Wednesday, 26 June 2013

Where Does Chancellor Merkel Really Stand?

Ralph Shell, Excel Analyst

Where Does Chancellor Merkel Really Stand? For the past 14 years Angela Merkel has been the leader of her party, the Christian Democratic Union, and since 2005 she has been Germany's leader.  A criticism of Merkel is that she is too cautious, often watching the direction of the political weather vanes before committing.  For many surviving politicians this is not an uncommon trait.

According to the current issue of Der Spiegel, Merkel appears to be making another change.  They report:

"German conservatives have long been passionate supporters of increased European integration. But lately, Chancellor Angela Merkel has applied the brakes to the process. Brussels, she believes, has become part of the problem.

Just one year ago, the German chancellor was calling for "more Europe, not less." But now she has completed a radical about-face. At the EPP summit in the Vienna Kursalon concert hall last Thursday, Merkel showed that she had transformed herself into an EU-skeptic ... She is increasingly distancing herself from the foreign policy tradition that the CDU, more than any other party, has maintained and upheld since the postwar period."

This is the campaign season when politicians say what they think the voters want to hear, before they get into office and then do what they want.  But have the German voters really become eurosceptics, possibly reacting to Brussels over-reach?  Or, are they frightened about the German costs of future bailouts?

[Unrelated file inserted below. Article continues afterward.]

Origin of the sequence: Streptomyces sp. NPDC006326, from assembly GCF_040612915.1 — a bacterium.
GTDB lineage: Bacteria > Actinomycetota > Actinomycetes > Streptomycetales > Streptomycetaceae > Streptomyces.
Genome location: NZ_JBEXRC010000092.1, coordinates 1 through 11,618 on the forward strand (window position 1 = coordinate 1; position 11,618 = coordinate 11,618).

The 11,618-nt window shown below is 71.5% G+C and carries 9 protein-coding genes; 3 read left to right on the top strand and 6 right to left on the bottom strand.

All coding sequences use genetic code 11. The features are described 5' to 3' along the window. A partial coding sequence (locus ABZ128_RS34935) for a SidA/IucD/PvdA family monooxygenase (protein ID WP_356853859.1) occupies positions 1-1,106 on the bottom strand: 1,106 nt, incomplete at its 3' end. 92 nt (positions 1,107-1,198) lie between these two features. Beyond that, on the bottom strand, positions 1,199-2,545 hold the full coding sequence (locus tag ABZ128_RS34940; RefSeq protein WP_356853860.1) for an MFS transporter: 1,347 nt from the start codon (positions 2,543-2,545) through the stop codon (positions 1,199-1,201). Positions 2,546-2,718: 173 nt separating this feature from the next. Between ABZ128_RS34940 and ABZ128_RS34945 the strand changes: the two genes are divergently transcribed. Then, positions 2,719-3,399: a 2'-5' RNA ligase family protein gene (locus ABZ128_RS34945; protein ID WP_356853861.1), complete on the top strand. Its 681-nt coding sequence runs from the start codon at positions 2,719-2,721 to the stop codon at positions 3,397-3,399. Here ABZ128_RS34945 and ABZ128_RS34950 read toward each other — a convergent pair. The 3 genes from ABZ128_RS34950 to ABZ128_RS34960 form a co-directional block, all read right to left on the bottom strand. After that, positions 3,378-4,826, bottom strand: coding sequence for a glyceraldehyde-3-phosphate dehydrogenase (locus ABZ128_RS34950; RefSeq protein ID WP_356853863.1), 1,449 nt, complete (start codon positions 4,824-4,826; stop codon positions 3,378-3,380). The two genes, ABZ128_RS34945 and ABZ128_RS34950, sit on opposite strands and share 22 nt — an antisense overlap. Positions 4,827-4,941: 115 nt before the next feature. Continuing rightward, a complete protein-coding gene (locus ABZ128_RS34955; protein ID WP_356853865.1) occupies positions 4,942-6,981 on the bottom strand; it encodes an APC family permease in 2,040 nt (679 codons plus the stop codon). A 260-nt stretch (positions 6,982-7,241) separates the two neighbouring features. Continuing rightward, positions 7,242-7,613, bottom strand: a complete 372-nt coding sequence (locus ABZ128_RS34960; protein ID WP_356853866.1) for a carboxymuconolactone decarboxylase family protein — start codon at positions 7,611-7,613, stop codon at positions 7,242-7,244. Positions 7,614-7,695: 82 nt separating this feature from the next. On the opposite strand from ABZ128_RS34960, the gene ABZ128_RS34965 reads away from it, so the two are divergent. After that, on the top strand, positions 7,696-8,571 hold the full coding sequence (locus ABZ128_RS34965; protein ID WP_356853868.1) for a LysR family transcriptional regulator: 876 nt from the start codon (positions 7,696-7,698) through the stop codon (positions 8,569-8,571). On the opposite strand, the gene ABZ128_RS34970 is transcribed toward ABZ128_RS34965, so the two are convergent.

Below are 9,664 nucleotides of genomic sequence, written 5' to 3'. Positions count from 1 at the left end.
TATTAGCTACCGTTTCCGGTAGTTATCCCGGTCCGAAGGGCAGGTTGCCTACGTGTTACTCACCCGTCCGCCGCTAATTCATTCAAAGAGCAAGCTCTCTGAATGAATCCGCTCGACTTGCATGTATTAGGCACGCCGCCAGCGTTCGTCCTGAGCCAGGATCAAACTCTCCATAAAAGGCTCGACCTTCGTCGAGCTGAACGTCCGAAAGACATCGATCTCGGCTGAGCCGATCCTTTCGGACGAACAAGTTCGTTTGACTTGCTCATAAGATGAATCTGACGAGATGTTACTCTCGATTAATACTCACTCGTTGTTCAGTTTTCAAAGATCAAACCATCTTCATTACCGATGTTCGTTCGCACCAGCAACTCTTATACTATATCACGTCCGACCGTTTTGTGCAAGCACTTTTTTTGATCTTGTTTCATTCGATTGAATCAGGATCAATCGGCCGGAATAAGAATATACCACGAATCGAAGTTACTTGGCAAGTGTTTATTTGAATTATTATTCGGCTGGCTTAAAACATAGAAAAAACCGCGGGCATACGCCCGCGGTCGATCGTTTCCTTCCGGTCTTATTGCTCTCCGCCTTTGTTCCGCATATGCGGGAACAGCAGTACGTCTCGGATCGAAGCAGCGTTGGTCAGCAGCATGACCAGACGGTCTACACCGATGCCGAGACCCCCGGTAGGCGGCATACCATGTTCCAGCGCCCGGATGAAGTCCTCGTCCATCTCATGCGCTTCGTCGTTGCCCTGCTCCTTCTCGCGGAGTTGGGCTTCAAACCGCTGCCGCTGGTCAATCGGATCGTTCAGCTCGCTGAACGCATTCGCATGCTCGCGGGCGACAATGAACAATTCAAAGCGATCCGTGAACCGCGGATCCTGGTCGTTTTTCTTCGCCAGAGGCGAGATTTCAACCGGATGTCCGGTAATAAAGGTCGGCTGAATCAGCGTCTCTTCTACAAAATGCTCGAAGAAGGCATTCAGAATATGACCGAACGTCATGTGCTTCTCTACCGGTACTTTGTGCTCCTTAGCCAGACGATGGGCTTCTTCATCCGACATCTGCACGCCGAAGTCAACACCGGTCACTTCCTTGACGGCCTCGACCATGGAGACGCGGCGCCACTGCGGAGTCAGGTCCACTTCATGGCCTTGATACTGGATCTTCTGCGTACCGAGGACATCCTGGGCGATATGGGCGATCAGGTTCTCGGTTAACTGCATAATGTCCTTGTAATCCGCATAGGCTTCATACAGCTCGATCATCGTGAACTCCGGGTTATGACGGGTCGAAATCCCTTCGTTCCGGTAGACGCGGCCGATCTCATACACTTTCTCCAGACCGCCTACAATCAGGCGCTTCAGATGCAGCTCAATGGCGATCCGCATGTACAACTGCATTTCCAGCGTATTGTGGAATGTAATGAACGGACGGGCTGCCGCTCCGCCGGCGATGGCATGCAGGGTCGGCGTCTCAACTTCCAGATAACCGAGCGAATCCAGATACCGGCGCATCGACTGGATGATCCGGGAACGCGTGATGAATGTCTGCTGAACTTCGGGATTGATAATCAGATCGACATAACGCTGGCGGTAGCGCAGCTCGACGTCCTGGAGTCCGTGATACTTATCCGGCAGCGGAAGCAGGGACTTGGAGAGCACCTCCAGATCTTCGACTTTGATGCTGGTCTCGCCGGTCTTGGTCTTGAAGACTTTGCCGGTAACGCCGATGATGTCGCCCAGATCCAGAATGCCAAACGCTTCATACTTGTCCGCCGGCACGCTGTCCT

There is good reason for concern.  In the Telegraph (Sunday, 23rd June 2013), Evans-Pritchard warned about the possibility of an Italian default within six months.  The story was written by an author consistently skeptical of the euro project, but the source was the second largest bank in Italy.  It noted that:

"The report warned that Italy will "inevitably end up in an EU bail-out request" over the next six months, unless it can count on low borrowing costs and a broader recovery."

The Italians do have a serious problem.  The Bernanke "taper talk" has sent shock waves through the bond markets.  Italy has €2.1T in sovereign debt, so higher rates hurt a lot.  The 10-year bond traded at 4.85% Monday 24th June, much higher than 4.05% on the 15th of May, but the short end of the yield curve is also appreciating.

Recently, the Italians had been borrowing short-term to finance their long-term debt obligation which is always risky business.  Should the taper talk continue to spook the bond market, the Italian government refinancing is indeed vulnerable.

The entire end of the yield curve will be affected,  It will be quite important to watch the bond rates as well as the results of future auctions. Serious strength in the Italian debt market will be a cause for concern in the euro (FXE, UUP UDN).

Since the May 28 COT Report there has been a massive shift in spec positions in the euro,  Then the specs were short 109.2K in the CME futures markets.  The most recent report showed the specs are now long 10.5K contracts.  This would suggest that the recent run up to the 1.34 was short covering, plus some traders that bought because of the market action.

Market action the past week probably flushed out some of the new longs, but as we approach the 1.30 handle, support appears. The list of potential euro negatives is long.  It is our preference to be short but feel it is best to wait for a modest rally.
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